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Immigration and Asylum

7. Mr. Andrew Robathan (Blaby): What recent assessment he has made of the numbers of (a) illegal immigrants and (b) disappeared asylum seekers who reside in the UK. [142649]

The Minister of State, Home Office (Mrs. Barbara Roche): No Government have ever been able to give reliable estimates of that nature, but we have hugely increased investment in the immigration and nationality department and staff to enable effective enforcement of the measures that we have introduced.

Mr. Robathan: I am sure the Minister would agree that that is hardly an adequate answer. She has just admitted that she has no idea how many people are disappearing daily into the woodwork and living in this country illegally, inevitably placing great pressure on public services. Does she agree that the ease with which people can disappear in this country encourages the ghastly trade in unfortunate human beings, of which we have seen so much? Can she confirm that almost nine out of 10 asylum applications are refused? In November, 7,250 applications were made, yet only 596 deportations took place. What does the Minister intend to do to ensure that British law is upheld?

Mrs. Roche: I would take the hon. Gentleman rather more seriously if he did not demonstrate in his questions

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that he totally misunderstands the situation. The Government have a record of putting money into the immigration service and the figures speak for themselves.

Miss Ann Widdecombe (Maidstone and The Weald): Answer the question.

Mrs. Roche: I know that the right hon. Member for Maidstone and The Weald (Miss Widdecombe) finds it difficult, but if she would contain herself, I will let her and the House have the figures which the hon. Member for Blaby (Mr. Robathan) asked for. In 1996, more than 26,000 people were removed in total, which includes the illegal entrants whom the hon. Gentleman asked about. In 1999, more than 37,000 people--in fact, nearly 38,000--were removed. We do not have all the figures for 2000 yet, but so far they show that more than 42,000 people were removed, which is perhaps the highest number ever.

If the hon. Gentleman were serious about doing something about the appalling trade in human beings and dealing with those who care nothing for the lives of very vulnerable people, he would support the Government in the implementation of the civil penalty, which his party opposed.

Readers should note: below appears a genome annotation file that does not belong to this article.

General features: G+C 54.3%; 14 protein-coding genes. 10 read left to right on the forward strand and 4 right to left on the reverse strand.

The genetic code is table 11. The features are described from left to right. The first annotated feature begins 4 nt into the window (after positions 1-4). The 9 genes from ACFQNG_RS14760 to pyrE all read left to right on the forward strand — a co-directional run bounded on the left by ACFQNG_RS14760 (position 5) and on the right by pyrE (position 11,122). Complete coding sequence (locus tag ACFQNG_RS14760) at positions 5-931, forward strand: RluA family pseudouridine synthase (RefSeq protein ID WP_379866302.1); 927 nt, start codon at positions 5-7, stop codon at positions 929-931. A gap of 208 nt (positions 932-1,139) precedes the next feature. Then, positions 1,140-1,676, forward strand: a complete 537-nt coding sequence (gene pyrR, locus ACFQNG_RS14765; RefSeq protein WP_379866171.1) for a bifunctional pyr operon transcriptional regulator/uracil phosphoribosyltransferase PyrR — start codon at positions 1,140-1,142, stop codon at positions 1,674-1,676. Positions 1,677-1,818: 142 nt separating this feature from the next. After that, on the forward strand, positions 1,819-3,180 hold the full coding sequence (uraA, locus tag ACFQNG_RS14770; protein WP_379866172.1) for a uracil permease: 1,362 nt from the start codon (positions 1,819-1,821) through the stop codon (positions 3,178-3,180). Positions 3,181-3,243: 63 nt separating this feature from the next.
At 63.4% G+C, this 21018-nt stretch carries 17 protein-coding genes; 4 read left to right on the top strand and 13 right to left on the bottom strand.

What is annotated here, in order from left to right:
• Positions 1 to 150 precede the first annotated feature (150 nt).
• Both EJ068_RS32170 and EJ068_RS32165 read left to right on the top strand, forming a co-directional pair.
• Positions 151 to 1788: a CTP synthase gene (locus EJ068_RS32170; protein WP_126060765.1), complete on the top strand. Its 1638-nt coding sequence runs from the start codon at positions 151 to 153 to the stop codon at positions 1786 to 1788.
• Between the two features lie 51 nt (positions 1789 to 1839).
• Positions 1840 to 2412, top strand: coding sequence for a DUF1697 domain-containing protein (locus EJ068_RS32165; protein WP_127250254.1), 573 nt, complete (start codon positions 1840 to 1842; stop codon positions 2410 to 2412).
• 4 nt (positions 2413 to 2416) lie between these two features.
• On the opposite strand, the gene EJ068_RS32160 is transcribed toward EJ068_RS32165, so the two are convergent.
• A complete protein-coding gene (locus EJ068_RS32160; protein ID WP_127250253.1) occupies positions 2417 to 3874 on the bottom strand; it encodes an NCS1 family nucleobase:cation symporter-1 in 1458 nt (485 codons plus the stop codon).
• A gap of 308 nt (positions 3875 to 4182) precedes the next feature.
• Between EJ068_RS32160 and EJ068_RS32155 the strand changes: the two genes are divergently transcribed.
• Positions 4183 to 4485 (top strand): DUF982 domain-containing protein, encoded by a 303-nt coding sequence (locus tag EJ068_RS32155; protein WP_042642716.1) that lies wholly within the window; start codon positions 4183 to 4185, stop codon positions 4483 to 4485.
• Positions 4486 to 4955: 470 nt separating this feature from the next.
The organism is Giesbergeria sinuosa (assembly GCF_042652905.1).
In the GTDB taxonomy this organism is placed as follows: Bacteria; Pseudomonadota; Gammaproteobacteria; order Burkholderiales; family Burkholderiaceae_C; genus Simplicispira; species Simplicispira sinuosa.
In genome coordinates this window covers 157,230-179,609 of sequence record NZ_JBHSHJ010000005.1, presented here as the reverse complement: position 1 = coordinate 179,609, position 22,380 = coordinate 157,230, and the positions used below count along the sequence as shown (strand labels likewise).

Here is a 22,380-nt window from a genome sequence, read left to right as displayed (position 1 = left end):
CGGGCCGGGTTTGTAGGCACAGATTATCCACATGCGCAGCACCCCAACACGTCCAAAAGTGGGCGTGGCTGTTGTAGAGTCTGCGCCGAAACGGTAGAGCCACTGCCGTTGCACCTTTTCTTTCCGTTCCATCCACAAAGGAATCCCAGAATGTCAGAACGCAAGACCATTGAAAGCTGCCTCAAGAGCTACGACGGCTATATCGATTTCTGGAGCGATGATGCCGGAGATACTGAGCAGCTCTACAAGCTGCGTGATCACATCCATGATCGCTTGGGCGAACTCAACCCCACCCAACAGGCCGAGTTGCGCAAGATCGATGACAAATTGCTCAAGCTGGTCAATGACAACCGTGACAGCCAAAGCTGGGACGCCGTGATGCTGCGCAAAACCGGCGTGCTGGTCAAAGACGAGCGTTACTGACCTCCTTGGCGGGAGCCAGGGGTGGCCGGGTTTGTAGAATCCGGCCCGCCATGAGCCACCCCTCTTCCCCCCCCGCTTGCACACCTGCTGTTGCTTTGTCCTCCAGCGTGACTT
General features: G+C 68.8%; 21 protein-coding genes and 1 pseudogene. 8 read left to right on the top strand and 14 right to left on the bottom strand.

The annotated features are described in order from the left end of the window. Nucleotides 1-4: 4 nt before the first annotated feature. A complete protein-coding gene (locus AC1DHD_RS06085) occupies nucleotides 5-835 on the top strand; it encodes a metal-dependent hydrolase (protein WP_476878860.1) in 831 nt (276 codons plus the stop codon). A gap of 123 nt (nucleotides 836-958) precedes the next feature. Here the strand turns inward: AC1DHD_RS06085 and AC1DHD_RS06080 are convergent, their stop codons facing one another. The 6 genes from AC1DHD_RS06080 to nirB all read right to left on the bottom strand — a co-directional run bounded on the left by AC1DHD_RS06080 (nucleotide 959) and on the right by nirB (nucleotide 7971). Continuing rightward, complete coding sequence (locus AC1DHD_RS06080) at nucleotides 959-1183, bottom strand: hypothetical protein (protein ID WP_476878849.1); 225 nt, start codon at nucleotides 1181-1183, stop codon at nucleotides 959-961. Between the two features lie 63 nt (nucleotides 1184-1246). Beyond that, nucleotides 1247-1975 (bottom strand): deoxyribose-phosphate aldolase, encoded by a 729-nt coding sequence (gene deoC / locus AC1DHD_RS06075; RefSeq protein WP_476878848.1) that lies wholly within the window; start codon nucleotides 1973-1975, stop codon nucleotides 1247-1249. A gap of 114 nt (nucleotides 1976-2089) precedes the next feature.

Mr. Tam Dalyell (Linlithgow): Is there not a myth that greatly exaggerates the number of disappeared asylum seekers?

Mrs. Roche: Unfortunately, at the end of the process, some people deliberately lose contact with the immigration and nationality directorate, which is why we shall do further work into the matter and why, as I said, no Government, of whatever colour, have ever had accurate figures. I want to have those figures, so I intend to see whether we can commission research in this area.

Mr. Humfrey Malins (Woking): I accept that there has been substantial investment in the immigration and nationality directorate, and the Government have done well there. However, there are four important categories of people to be looked at. One is illegal immigrants, and another is disappeared asylum seekers. However, there are also those who are not current asylum seekers, whose asylum cases have been decided and all of whose appeals have failed. There are also those whose immigration appeals have been decided and failed. It is likely that well over 100,000 of people are in those four categories in this country, whom the Government--as far as I can see--are simply not trying to trace. The Government must understand that those people are using a great deal of our public services, which cannot be allowed to continue.

Mrs. Roche: I am surprised that the hon. Gentleman gets this so wrong, because he has some knowledge of this area. The key way of dealing with the matter is to put in more investment. The previous Government, of which the hon. Gentleman was a supporter, ran down the immigration and nationality department, and we lost asylum case workers in droves. The previous Government put in systems that clearly did not work. Enforcement is the way to deal with the matter.

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The hon. Gentleman mentioned asylum removals. In 1999, more than 7,600 people were removed after the end of their unsuccessful applications, which is the highest figure ever.